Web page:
Designing an Operational Data Store (ODS)
I hope you’re enjoying the holiday season. I wish you all the best in 2017! The subject of this newsletter came from a Planning and Strategy assessment for a large organization. Before I get to it and speaking of planning, don’t forget to use your Microsoft planning days as they will expire at the end of your fiscal year. This is free money that Microsoft gives you to engage Microsoft Gold partners, such as Prologika, to help you plan your SQL Server and BI initiatives. Learn how the process works here.
Just like a data warehouse, Operational Data Store (ODS) can mean different things for different people. Do you remember the time when ODS and DW were conflicting methodologies and each one claimed to be superior than the other? Since then the scholars buried the hatchet and reached a consensus that you need both. I agree.
To me, ODS is nothing more than a staging database on steroids that sits between the source systems and DW in the BI architectural stack.
What’s Operational Data Store?
According to Wikipedia “an operational data store (or “ODS”) is a database designed to integrate data from multiple sources for additional operations on the data…The general purpose of an ODS is to integrate data from disparate source systems in a single structure, using data integration technologies like data virtualization, data federation, or extract, transform, and load. This will allow operational access to the data for operational reporting, master data or reference data management. An ODS is not a replacement or substitute for a data warehouse but in turn could become a source.”
OK, this is a good starting point. See also the “Operational Data Source (ODS) Defined” blog by James Serra. But how do you design an ODS? In general, I’ve seen two implementation patterns but the design approach you take would really depends on how you plan to use the data in the ODS and what downstream systems would need that data.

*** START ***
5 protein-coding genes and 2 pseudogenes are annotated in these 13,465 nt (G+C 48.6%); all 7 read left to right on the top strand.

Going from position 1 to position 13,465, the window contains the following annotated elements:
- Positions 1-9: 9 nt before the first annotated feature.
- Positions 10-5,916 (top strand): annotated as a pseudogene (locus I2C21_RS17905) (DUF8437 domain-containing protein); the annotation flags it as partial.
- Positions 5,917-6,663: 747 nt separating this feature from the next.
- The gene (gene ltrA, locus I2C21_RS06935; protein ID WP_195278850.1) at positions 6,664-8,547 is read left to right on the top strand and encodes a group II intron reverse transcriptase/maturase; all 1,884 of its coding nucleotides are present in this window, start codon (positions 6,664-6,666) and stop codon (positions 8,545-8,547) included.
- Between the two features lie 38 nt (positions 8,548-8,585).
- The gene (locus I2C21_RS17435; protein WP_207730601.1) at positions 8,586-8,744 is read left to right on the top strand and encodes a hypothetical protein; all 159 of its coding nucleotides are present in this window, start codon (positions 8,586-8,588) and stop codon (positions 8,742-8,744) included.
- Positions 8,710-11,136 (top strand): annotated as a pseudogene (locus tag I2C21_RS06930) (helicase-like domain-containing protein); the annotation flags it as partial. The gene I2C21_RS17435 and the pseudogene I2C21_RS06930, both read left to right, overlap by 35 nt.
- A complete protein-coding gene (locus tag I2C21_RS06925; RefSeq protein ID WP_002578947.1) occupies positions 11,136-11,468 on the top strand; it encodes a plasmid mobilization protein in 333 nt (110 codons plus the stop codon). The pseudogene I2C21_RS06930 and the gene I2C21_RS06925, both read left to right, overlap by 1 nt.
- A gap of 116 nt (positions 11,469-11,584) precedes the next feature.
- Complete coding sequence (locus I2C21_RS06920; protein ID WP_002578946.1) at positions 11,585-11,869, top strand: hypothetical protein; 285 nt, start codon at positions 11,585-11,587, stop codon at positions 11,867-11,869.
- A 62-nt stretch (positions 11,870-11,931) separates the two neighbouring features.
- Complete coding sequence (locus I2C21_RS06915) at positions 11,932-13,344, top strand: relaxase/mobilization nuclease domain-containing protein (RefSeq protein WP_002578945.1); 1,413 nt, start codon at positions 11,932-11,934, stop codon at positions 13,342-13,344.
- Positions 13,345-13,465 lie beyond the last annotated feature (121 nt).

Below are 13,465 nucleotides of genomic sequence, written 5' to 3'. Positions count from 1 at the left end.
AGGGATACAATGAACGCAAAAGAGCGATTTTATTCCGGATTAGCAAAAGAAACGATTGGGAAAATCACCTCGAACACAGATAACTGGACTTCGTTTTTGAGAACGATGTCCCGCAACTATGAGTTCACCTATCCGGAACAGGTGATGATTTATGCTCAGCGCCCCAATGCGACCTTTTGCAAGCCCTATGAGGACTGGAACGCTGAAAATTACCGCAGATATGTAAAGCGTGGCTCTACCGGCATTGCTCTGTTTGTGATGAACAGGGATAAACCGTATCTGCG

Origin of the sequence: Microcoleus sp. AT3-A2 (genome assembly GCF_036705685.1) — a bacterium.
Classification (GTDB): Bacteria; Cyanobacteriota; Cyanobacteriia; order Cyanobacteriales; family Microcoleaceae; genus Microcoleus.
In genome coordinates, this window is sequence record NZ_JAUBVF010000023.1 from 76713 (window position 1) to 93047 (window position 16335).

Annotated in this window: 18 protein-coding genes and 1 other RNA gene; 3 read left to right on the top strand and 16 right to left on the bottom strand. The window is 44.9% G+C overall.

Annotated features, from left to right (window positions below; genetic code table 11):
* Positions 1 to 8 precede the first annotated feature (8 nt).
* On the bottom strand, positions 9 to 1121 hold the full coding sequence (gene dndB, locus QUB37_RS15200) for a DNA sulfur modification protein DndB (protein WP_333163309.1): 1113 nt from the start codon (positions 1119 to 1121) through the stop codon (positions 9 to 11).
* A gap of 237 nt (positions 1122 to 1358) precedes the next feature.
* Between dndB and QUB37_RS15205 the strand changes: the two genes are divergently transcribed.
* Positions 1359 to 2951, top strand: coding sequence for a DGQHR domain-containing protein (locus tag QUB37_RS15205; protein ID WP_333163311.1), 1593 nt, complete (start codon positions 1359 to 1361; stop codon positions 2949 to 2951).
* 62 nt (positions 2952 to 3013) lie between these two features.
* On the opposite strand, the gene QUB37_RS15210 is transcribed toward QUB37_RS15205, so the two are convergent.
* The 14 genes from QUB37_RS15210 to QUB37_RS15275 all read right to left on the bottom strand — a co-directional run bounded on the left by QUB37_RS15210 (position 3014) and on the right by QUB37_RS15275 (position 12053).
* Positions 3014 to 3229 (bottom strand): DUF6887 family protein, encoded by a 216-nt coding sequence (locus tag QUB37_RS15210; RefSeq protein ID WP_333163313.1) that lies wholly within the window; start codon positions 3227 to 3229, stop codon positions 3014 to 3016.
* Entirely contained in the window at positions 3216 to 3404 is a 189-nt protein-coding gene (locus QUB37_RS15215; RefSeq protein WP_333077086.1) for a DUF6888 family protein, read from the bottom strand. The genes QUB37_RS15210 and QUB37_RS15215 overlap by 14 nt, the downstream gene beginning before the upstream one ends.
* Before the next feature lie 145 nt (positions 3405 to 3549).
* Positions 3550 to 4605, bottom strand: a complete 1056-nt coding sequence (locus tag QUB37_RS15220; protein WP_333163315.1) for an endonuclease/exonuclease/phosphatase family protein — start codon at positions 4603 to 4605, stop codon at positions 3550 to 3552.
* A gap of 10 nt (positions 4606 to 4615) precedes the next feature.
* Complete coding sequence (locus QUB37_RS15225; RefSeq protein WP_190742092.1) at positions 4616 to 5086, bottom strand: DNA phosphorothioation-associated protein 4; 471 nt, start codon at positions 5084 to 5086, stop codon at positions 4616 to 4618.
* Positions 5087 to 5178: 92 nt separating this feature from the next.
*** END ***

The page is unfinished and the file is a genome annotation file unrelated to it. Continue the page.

One to One Pull
ODS is typically implemented as 1:1 data pull from the source systems, where ETL stages all source tables required for operational reporting and downstream systems, such loading the data warehouse. ETL typically runs daily but it could run more often to meet low-latency reporting needs. The ETL process is typically just Extract and Load (it doesn’t do any transformations), except for keeping a history of changes (more on this in a moment). This results in a highly normalized schema that’s the same is the original source schema. Then when data is loaded in DW, it’s denormalized to conform to the star schema. Let’s summarize the pros and cons of the One:one Data Pull design pattern.
|Table schema||Highly normalized and identical to the source system||The number of tables increase|
|Operational reporting||Users can query the source data as it’s stored in the original source. This offloads reporting from the source systems||No consolidated reporting if multiple source systems process same information, e.g. multiple systems to process claims|
|Changes to source schema||Source schema is preserved||Additional ETL is required to transform to star schema|
|ETL||Extraction and load from source systems (no transformations)||As source systems change, ETL needs to change|